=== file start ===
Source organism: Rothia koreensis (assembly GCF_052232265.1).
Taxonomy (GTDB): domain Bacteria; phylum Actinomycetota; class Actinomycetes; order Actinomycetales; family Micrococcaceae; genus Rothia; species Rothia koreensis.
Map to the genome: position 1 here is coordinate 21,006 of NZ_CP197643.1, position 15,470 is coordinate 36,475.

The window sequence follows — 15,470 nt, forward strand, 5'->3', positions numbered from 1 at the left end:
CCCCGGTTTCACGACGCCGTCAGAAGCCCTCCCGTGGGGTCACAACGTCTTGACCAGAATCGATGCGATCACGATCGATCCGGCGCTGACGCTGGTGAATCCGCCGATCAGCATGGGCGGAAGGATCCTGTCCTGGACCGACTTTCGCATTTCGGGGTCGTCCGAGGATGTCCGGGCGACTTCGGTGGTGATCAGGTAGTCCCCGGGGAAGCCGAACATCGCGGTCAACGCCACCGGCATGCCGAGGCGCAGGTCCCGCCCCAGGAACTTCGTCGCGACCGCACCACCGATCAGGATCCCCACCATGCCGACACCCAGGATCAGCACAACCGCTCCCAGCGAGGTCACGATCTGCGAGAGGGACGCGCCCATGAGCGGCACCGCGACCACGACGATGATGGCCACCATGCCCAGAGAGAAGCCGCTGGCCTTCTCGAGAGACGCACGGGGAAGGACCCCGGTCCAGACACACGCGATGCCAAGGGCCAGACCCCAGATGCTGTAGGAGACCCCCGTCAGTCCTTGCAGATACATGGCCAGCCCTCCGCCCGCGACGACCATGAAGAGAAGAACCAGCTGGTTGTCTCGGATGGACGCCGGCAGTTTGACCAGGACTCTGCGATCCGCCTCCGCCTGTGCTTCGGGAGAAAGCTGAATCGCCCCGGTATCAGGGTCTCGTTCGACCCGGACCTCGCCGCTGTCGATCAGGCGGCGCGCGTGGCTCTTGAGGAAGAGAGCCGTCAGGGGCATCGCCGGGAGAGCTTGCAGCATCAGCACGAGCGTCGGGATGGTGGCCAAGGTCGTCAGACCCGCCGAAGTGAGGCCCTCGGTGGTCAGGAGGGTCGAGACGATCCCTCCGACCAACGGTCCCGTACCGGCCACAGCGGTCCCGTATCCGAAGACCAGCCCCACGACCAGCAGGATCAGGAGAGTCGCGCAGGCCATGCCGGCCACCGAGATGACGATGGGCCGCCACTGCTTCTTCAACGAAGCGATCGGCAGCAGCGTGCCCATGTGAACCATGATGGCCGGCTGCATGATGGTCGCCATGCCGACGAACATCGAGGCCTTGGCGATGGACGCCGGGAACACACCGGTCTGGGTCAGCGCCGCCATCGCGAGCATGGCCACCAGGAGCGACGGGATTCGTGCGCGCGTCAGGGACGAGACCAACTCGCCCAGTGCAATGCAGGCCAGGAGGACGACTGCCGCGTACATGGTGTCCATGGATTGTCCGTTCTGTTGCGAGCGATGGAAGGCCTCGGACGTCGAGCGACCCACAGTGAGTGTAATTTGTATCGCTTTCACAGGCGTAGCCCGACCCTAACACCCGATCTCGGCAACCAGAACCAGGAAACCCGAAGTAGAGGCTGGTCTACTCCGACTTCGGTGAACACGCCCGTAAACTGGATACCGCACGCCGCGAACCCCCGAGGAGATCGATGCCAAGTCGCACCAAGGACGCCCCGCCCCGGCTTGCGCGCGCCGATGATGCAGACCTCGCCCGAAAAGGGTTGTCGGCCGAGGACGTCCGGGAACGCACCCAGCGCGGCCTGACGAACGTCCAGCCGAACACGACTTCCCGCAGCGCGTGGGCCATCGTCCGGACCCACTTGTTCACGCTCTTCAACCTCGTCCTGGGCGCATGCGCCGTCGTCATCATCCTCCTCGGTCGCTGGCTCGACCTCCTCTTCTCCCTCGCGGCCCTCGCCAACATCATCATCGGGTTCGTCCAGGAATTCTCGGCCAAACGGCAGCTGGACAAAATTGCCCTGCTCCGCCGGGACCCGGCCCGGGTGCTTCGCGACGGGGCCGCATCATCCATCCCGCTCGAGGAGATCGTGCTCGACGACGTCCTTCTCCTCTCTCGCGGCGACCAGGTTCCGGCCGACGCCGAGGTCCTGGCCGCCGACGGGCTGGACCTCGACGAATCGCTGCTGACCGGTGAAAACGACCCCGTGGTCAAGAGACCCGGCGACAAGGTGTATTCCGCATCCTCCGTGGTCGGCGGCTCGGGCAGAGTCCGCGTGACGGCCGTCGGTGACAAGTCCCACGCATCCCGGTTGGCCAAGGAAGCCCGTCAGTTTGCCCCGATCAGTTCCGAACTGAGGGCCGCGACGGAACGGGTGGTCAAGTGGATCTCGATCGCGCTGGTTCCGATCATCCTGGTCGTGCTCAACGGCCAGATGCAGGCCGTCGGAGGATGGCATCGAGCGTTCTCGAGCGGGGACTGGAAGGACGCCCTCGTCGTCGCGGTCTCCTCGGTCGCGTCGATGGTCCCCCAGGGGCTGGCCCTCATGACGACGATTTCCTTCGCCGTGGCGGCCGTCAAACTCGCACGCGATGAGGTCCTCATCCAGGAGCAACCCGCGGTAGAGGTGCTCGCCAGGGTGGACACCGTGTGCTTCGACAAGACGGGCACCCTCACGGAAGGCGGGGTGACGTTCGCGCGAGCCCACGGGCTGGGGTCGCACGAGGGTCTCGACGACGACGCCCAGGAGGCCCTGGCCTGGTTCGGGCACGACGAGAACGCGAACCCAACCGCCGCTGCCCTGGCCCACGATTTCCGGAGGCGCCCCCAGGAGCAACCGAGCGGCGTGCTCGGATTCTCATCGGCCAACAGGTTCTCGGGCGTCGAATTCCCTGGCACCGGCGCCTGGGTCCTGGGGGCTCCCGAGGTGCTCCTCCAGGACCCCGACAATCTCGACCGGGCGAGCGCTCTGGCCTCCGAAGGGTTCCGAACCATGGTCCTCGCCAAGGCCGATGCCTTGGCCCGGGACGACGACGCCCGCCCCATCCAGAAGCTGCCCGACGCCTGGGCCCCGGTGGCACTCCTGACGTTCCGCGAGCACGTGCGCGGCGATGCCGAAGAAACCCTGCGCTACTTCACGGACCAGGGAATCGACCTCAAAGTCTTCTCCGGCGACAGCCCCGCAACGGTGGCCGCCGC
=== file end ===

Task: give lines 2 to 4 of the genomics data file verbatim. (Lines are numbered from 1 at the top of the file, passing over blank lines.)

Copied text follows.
Taxonomy (GTDB): domain Bacteria; phylum Actinomycetota; class Actinomycetes; order Actinomycetales; family Micrococcaceae; genus Rothia; species Rothia koreensis.
Map to the genome: position 1 here is coordinate 21,006 of NZ_CP197643.1, position 15,470 is coordinate 36,475.

The window sequence follows — 15,470 nt, forward strand, 5'->3', positions numbered from 1 at the left end: